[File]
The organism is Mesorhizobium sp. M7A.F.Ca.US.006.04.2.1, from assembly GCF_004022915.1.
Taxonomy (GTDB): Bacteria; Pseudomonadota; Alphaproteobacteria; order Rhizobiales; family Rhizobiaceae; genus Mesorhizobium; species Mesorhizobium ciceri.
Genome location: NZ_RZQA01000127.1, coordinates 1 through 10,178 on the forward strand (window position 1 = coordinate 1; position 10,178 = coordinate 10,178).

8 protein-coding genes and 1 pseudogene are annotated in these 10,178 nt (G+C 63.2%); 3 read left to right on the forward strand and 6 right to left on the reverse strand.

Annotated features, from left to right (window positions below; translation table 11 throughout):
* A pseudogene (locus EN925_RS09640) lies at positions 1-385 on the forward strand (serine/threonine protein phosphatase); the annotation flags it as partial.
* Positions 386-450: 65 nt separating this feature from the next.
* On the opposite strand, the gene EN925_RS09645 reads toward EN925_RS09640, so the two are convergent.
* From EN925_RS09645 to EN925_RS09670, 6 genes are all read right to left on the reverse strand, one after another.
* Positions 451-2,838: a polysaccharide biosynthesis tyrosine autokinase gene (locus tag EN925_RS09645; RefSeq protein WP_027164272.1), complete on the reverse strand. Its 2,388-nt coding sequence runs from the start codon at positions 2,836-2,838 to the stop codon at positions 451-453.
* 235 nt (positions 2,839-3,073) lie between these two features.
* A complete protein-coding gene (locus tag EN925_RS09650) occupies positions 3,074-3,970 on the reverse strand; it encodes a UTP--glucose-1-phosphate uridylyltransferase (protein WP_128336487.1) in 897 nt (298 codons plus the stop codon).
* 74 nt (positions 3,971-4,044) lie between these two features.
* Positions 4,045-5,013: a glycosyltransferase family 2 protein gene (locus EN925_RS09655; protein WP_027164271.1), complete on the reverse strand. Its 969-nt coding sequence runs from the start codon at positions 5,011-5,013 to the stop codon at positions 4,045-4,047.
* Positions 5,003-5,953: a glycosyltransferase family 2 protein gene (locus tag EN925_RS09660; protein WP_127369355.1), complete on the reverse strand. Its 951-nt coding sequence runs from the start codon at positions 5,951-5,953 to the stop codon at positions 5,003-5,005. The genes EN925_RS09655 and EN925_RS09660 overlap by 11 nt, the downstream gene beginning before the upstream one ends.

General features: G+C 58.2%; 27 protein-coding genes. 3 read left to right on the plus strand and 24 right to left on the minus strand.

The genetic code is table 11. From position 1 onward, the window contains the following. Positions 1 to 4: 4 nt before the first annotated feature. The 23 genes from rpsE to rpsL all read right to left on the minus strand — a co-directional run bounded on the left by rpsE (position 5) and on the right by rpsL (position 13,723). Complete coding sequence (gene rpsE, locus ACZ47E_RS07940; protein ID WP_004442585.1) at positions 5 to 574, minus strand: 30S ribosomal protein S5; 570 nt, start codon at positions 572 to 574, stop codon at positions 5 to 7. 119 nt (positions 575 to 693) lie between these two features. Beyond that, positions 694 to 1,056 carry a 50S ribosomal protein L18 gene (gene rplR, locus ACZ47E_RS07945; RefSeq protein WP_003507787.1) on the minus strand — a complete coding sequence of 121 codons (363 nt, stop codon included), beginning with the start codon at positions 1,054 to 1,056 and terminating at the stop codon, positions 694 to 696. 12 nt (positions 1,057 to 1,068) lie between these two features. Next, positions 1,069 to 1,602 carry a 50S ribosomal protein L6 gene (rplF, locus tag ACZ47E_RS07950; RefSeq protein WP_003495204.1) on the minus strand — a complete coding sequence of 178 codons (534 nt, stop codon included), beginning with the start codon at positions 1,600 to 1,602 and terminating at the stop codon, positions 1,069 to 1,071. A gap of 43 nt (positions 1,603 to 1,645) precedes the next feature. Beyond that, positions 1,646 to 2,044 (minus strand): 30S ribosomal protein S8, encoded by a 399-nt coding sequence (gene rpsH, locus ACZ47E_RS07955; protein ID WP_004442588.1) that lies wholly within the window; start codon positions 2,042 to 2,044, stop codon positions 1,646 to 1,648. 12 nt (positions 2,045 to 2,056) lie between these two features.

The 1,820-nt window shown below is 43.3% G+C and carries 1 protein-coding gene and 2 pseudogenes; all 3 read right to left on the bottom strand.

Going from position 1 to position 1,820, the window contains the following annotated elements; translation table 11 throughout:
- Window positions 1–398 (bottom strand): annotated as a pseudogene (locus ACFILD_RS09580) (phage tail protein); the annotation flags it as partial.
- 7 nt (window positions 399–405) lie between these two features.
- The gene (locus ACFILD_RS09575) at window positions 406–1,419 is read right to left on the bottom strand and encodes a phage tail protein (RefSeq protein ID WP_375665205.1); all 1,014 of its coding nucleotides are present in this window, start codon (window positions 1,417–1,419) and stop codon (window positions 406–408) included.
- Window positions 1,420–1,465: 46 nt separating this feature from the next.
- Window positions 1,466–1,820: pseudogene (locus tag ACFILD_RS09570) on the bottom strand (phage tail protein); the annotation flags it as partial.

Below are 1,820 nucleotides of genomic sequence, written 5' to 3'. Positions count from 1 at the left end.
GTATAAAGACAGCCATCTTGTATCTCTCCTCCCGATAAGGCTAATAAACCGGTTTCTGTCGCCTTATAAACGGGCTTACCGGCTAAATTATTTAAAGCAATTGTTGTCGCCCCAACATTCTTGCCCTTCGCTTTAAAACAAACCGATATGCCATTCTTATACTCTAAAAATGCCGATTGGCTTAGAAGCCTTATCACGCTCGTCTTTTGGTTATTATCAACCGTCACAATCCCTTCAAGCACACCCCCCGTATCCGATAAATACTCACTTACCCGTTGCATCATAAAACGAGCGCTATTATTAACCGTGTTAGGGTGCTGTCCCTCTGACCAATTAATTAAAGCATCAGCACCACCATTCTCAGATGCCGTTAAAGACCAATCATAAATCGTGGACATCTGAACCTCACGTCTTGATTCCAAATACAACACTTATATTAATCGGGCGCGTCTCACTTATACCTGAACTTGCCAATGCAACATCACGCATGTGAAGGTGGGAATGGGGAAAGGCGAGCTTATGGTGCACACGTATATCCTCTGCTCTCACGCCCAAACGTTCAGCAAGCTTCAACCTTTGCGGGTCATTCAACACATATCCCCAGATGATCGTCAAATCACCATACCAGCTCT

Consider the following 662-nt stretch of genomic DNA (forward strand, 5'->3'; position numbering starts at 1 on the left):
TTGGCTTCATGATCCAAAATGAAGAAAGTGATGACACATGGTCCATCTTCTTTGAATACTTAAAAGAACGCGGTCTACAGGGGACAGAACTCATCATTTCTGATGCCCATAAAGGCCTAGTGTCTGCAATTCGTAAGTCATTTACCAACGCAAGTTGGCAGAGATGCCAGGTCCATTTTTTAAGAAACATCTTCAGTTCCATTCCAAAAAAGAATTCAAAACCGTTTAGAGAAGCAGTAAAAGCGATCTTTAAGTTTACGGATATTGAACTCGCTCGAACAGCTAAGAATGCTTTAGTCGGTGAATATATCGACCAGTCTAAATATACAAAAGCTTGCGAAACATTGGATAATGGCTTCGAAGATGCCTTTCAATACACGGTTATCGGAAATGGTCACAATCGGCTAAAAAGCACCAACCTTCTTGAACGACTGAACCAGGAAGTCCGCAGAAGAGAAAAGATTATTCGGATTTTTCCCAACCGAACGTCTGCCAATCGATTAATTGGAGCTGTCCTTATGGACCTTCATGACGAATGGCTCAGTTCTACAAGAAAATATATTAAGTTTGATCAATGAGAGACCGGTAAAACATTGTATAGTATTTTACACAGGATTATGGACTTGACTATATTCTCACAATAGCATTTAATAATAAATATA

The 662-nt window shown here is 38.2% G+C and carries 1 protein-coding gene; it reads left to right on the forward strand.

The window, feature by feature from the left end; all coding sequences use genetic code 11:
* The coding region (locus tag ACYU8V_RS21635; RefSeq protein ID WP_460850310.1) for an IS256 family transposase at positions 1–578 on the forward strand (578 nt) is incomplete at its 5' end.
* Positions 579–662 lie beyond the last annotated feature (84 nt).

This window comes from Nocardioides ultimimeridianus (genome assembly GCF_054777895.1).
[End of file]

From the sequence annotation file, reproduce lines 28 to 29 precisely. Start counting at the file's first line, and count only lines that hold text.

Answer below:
TTGGCTTCATGATCCAAAATGAAGAAAGTGATGACACATGGTCCATCTTCTTTGAATACTTAAAAGAACGCGGTCTACAGGGGACAGAACTCATCATTTCTGATGCCCATAAAGGCCTAGTGTCTGCAATTCGTAAGTCATTTACCAACGCAAGTTGGCAGAGATGCCAGGTCCATTTTTTAAGAAACATCTTCAGTTCCATTCCAAAAAAGAATTCAAAACCGTTTAGAGAAGCAGTAAAAGCGATCTTTAAGTTTACGGATATTGAACTCGCTCGAACAGCTAAGAATGCTTTAGTCGGTGAATATATCGACCAGTCTAAATATACAAAAGCTTGCGAAACATTGGATAATGGCTTCGAAGATGCCTTTCAATACACGGTTATCGGAAATGGTCACAATCGGCTAAAAAGCACCAACCTTCTTGAACGACTGAACCAGGAAGTCCGCAGAAGAGAAAAGATTATTCGGATTTTTCCCAACCGAACGTCTGCCAATCGATTAATTGGAGCTGTCCTTATGGACCTTCATGACGAATGGCTCAGTTCTACAAGAAAATATATTAAGTTTGATCAATGAGAGACCGGTAAAACATTGTATAGTATTTTACACAGGATTATGGACTTGACTATATTCTCACAATAGCATTTAATAATAAATATA

The 662-nt window shown here is 38.2% G+C and carries 1 protein-coding gene; it reads left to right on the forward strand.